To Rev. Hutcherson, I would just say, if I open a door for you and you tear my arm off, which of us is being more like Jesus? His kind of rhetoric scares me, however, because it plays to a mob sensibility... and I am afraid that this violence against gays, most tragically against our youth, will only increase as those in Hutcherson's fold, and those who think like him, see the base of power erode.

I got the first idea that Hutcherson truly believes that Lawrence King and Simmie Williams and you and me and every other gay person deserves to die when less than three days after Lawrence King's murder, Hutcherson ran a photo of a student-made GLSEN poster hung up at the school where two teachers had the guts to challenge his homophobic bullying (the price of which, Hutcherson believes, should be the termination of their employment) and complained that teachers would be allowed to hang such a poster in the halls of a school. "Don't they know we're at WAR?!" In his mind, Lawrence King is the enemy and deserved his fate.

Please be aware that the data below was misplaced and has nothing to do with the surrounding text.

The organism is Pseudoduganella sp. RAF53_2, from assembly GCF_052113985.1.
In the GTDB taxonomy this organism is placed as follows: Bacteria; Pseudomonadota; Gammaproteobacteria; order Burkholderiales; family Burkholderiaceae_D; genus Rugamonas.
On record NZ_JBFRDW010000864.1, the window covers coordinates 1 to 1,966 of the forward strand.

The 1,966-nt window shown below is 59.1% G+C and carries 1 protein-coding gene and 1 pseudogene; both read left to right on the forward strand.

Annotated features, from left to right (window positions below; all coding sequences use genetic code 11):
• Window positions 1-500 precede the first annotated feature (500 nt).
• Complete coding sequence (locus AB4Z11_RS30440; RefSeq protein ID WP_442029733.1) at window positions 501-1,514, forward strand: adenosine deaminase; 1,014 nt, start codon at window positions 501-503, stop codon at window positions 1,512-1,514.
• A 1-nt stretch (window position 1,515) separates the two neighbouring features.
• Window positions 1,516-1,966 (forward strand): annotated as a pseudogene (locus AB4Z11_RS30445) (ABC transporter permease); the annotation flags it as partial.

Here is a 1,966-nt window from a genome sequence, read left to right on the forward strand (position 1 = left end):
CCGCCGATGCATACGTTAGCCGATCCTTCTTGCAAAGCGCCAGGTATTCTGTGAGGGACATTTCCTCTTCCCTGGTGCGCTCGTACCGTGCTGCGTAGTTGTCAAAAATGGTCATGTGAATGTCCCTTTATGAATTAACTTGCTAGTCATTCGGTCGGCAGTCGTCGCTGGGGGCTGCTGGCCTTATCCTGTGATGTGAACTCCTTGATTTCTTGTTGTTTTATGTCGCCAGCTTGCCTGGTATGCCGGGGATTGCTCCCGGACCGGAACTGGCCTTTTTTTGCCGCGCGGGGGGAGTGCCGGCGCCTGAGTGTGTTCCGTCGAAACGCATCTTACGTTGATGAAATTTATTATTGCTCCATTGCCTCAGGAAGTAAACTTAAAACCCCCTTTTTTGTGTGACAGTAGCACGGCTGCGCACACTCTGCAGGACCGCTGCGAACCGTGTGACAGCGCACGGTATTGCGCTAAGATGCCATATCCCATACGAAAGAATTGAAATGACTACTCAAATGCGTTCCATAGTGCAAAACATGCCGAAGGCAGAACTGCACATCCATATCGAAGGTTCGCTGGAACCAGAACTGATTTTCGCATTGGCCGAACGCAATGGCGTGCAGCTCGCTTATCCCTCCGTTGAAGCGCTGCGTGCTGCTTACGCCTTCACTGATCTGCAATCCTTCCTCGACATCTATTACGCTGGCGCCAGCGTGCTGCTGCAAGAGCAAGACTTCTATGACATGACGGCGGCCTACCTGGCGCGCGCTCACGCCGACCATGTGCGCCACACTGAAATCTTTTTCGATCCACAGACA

It's hard to be a pacifist in the face of such wonton antagonism. But the good news is, Hutcherson and his ilk seem to lose more credibility every time they open their mouth. And while his vile bleatings may hold sway over the adults of his congregation, its children are increasingly turned off by animosity towards gays and lesbians. So there is hope yet.

William D. Lindsey said...

Glad to hear from you, BC. I appreciate the additional information on the Hutcherson story. This misuse of faith symbols to attack LGBT people is, as you say, vile. Even more vile is the implicit justification of the murder of gay youth. Speaking of this as a war implies that those being murdered are the enemy, who deserve their fate. I fear that in the case of gay youth who have been bashed and killed in recent days, we're going to see new versions of the gay panic defense--the claim that, by making their orientation public, they hit on someone, who then took out his rage by shooting or bashing the youth. Like you, I hope that subsequent generations will make this obscene hatred masking itself in piety unthinkable. No more gay youth need to be murdered.